Charcoal traders have complained about the high cost of “service payments” required to export to Thailand via Banteay Meanchey province’s Boeung Trakuon border crossing, forcing some to stop operating. Meanwhile, Forestry Administration officials recently imposed a blanket ban on all charcoal exports.
A charcoal broker, who asked not to be named, said in the past he would pay Boeung Trakuon border officials 500,000 to 600,000 riel ($125 to $150) for a single trip with 18-20 tonnes of charcoal. After factoring in our capital and other expenses, he said, he is barely able to make a profit.
“I have decided to quit this business since it gains no profit at all,” he said.
Khut Sinuon, a charcoal broker from Thma Puok district, where the border crossing is located, told The Post she pays a lot of money to border officials, but last week authorities banned all charcoal exports to Thailand.
“It is all right for me. If the authorities ban charcoal exports, I can sell it locally. But other buyers face problems and some of them are angry because they have gathered and stored charcoal but are unable to pay the charcoal hauliers until exports [resume],” she said.
Boeung Trakuon border crossing chief Van Daran told The Post that charcoal is exported to Thailand via his checkpoint a few times per month, usually involving two or three flatbed trucks loaded with 10 to 20 bags of charcoal.
However, he confirmed that last week charcoal exports had been completely banned. Daran rejected claims that his officials receive service payments.
“I do not know about charcoal traders paying 500,000 to 600,000 riel per truck to my border crossing officials to export charcoal to Thailand. I believe my border crossing officials have not required any payments since it is illegal,” he said.
However, Sinuon said one of the people collecting the payments was a Military Police officer at Boeung Trakuon 888 security outpost named Chet Sorm.
On Tuesday, Sorm admitted he had received money in the past to enable traders to export charcoal to Thailand. He said he did not keep all the money, but shared it with some other border officials.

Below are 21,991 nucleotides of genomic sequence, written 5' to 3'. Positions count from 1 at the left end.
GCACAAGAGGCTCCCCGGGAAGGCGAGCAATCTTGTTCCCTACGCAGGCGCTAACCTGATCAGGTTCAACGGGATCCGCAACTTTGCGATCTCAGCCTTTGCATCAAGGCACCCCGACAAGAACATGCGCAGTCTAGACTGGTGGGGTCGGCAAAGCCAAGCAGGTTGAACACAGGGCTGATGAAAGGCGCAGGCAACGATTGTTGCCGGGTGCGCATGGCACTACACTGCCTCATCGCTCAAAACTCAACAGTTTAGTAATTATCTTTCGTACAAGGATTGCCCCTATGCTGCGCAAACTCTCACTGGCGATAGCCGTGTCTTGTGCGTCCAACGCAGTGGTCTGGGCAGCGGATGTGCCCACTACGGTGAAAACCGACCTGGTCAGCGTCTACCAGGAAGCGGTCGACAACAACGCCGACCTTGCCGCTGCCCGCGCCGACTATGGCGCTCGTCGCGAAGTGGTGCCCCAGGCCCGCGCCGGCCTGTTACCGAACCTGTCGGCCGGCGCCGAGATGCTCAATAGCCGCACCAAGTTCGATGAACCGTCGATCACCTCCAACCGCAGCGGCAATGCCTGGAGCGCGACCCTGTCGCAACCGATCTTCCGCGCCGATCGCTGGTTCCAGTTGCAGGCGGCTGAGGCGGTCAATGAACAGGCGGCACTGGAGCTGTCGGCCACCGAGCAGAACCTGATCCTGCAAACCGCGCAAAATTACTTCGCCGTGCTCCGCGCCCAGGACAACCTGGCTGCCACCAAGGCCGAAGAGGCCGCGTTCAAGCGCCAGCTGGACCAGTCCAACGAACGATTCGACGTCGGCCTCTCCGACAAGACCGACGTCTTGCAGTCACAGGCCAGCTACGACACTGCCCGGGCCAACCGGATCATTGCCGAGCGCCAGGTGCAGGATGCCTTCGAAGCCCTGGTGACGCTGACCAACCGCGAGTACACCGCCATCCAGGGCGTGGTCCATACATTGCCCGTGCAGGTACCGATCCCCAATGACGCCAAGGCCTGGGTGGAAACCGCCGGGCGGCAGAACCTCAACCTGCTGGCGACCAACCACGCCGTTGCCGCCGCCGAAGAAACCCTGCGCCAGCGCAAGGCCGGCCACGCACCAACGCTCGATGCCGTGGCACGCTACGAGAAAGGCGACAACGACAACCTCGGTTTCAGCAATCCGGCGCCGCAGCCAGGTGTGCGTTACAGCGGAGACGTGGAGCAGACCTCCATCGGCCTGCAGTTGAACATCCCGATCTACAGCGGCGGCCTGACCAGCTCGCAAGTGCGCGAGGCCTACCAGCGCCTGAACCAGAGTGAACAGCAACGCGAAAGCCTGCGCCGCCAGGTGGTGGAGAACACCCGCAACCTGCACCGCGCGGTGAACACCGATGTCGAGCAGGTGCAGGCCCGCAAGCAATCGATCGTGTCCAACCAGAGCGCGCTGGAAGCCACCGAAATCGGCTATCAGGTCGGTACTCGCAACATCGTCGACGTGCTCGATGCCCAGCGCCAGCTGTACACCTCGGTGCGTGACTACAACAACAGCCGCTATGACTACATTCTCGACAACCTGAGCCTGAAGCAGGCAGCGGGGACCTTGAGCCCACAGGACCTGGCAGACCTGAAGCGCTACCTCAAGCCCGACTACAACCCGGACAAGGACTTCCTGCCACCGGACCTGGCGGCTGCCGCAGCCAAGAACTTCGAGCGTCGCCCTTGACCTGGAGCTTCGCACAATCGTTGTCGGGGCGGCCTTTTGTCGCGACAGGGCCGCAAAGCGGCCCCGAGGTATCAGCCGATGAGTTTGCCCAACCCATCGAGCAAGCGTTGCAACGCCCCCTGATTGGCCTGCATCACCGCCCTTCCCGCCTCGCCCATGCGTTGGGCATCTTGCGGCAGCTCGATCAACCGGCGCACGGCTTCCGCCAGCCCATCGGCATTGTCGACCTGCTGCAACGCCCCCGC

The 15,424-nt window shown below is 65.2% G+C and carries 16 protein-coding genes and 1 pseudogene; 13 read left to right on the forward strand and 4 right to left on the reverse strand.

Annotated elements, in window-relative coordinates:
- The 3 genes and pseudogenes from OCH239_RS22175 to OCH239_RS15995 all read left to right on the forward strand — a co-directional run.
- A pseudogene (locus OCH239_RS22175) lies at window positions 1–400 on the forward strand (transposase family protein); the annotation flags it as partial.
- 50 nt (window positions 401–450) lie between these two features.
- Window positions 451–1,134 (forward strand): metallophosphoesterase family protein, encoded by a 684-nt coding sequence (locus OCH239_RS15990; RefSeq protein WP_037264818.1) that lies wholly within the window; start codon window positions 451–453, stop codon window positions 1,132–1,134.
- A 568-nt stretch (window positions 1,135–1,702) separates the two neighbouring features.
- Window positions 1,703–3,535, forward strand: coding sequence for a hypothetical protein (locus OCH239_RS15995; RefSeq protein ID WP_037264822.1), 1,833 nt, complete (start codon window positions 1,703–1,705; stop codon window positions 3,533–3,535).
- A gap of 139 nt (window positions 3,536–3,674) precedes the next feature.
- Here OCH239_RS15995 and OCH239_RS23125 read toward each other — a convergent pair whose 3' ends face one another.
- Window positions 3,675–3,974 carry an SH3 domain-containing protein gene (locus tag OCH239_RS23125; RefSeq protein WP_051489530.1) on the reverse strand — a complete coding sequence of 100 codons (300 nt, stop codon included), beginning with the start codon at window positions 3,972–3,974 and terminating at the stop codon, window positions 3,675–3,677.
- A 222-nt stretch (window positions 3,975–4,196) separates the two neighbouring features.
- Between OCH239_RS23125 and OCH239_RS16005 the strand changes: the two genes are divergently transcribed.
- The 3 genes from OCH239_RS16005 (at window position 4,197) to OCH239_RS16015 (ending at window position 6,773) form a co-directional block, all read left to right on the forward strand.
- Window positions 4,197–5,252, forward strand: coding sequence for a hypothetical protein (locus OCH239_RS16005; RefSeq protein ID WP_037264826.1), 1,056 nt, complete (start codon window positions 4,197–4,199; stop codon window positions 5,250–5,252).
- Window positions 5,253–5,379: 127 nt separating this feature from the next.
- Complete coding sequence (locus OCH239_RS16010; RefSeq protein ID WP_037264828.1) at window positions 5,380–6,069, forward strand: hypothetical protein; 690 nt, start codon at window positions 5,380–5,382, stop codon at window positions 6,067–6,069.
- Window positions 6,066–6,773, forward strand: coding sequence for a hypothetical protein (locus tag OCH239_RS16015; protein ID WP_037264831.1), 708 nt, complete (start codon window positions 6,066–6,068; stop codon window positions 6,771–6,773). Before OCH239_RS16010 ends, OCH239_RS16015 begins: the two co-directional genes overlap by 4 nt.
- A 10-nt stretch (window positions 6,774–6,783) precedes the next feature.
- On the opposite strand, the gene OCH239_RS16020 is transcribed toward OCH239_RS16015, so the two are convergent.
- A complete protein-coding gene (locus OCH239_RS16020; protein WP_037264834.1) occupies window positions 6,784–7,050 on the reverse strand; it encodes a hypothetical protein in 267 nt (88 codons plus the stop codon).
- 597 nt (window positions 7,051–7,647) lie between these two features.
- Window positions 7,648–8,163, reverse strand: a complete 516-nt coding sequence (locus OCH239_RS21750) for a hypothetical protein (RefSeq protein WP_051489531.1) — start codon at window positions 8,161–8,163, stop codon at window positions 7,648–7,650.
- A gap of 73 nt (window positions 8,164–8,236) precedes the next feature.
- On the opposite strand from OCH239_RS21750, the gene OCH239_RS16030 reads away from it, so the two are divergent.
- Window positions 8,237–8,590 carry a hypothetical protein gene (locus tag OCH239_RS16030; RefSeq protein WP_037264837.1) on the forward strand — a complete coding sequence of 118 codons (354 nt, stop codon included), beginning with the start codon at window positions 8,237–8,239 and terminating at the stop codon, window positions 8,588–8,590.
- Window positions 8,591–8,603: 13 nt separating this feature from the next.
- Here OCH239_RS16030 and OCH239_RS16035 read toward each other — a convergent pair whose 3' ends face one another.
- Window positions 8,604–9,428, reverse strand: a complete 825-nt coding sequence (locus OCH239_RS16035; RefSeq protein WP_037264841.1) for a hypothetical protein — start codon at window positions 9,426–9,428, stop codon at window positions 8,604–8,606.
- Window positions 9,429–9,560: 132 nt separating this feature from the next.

“It does not happen daily . . . only once or twice a month and it is only two or three trucks. Therefore, the money we receive only supports our livelihood while we are stationed there."
“At the moment, we have completely stopped [charcoal exports] because there is a strict order from our superiors,” he confirmed.
According to Sinuon, the charcoal exported to Thailand is not produced locally in Thma Puok district but hauled in from Oddar Meanchey province.
Hing Luy, 33, from Oddar Meanchey’s Banteay Ampil district, said she produces charcoal to support her family in order to supplement their income from farming, especially during the dry season when her 3ha cannot be cultivated due to a shortage of water.
“The charcoal we produce is distributed to Siem Reap, Battambang and Banteay Meanchey and some are exported to Thailand via the Boeung Trakuon and other border crossings,” she said.
She said her family manages to produce 1,000kg to 1,200kg of charcoal per month but only earns around 500,000 to 600,000 riel.
Chan Ponika, the deputy director-general of the Forestry Administration at the Ministry of Agriculture, Forestry and Fisheries, said producing charcoal by taking timber from farms that rotate crops or from planted forests do not severely affect forestry resources.
However, he said, if charcoal producers log natural forest land, it seriously affects national resources and destroys wildlife habitats.
“Generally, our government does not encourage charcoal production for export abroad because it damages natural resources, forests and wildlife, including ecological systems and biodiversity,” he said.